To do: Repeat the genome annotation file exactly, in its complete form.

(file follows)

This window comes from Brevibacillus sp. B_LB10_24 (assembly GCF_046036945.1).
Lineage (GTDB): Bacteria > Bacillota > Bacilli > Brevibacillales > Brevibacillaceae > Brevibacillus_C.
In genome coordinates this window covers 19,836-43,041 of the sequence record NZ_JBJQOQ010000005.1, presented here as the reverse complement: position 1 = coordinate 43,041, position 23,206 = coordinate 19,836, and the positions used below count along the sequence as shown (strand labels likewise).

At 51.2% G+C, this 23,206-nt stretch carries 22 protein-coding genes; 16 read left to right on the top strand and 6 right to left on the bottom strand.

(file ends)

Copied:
This window comes from Brevibacillus sp. B_LB10_24 (assembly GCF_046036945.1).
Lineage (GTDB): Bacteria > Bacillota > Bacilli > Brevibacillales > Brevibacillaceae > Brevibacillus_C.
In genome coordinates this window covers 19,836-43,041 of the sequence record NZ_JBJQOQ010000005.1, presented here as the reverse complement: position 1 = coordinate 43,041, position 23,206 = coordinate 19,836, and the positions used below count along the sequence as shown (strand labels likewise).

At 51.2% G+C, this 23,206-nt stretch carries 22 protein-coding genes; 16 read left to right on the top strand and 6 right to left on the bottom strand.